Obama’s cronyism is costing US taxpayers trillions. Obama is tied to so many ‘pay-to-play’ schemes, yet his supporters want everyone to believe this is all just coincidental.
National Review reports:
Conservatives generally object to “stimulus” spending on two grounds: It’s not an effective job creator, because it redirects money from companies that don’t need government backing to ones that do, and it breeds political favoritism. But amid the ruckus over federal financing for Fisker Automotive’s Finnish-produced line of sports cars — American taxpayers supporting Finland’s labor market — little attention has been paid to the political muscle backing Fisker and a host of other federally financed “green” firms.
Hoover Institution fellow Peter Schweizer reports in his new book that as of mid-September, 80 percent of Energy Department renewable-energy loans went to firms that have supported the president or his party financially. The administration, for its part, seems more concerned with the “optics” of such allegations than the problematic nature of a federal bureaucracy that rewards political insiders. Hence, a former Obama campaign staffer suggested in February that Energy Secretary Steven Chu be fired, not for any alleged wrongdoing, but rather to preempt “the wave of GOP attacks that are surely coming over Solyndra and other inside DOE deals that have gone to Obama donors and have underperformed.”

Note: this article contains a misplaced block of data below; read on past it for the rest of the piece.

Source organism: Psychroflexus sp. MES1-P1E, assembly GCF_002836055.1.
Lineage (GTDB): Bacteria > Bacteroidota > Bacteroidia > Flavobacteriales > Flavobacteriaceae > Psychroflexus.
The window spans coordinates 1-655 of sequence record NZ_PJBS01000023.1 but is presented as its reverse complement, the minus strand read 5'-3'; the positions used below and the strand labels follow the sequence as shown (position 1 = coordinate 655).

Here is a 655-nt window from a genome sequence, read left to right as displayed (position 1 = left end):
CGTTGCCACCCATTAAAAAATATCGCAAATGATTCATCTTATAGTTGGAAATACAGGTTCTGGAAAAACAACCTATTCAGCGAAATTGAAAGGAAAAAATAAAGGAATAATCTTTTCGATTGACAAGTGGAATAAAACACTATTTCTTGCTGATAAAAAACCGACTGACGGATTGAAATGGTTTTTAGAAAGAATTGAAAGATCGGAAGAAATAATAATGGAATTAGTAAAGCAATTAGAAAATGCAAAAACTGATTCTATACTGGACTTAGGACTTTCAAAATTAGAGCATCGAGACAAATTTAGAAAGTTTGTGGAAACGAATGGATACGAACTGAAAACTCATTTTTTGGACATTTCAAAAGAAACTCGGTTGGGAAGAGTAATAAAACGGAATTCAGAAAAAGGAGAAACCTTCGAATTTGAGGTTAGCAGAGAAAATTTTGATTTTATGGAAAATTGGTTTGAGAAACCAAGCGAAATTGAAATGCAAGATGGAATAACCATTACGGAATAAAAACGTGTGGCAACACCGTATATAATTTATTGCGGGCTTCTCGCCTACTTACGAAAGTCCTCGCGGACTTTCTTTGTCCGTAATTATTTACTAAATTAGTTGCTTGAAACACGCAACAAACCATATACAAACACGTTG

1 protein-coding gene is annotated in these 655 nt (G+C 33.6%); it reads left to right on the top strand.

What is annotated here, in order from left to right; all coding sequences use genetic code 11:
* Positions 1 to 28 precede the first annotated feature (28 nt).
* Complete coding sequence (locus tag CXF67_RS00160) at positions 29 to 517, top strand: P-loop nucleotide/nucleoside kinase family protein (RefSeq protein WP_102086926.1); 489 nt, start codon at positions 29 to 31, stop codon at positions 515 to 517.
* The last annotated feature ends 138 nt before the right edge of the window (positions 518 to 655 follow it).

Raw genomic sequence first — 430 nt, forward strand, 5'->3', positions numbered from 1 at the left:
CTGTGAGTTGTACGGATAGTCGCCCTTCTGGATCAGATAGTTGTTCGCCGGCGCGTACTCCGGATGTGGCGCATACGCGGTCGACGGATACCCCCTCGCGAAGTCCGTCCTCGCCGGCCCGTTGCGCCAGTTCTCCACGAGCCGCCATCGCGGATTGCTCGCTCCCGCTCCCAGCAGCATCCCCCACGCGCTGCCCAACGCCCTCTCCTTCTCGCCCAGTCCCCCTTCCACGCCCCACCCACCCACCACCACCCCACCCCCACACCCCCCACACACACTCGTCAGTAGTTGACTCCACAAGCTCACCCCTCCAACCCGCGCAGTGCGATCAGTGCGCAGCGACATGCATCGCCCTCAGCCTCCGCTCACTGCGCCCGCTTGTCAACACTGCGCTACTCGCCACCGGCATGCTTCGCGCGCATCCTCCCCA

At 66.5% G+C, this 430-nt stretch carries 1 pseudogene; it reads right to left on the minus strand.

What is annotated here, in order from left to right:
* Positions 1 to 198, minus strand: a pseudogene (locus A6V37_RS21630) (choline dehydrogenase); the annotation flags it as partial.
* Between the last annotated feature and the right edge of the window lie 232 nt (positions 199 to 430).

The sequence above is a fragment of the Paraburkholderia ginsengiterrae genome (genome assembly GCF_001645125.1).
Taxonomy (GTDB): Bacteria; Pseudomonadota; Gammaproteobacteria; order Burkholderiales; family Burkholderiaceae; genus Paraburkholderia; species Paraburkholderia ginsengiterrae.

In the case of Fisker specifically, conservatives should recognize the importance of California venture-capital firm Kleiner Perkins Caufield & Byers — which is one of Fisker’s larger investors, having contributed mightily to its initial $1.1 billion capital infusion. The company is teeming with political connections.
Al Gore joined Kleiner Perkins as a senior partner in 2007 — to save the planet, CNN reported. Top Kleiner Perkins executives have given more than a million dollars to federal candidates and parties since 1991, most of it going to Democrats. Obama himself has received $19,000 from the company’s employees.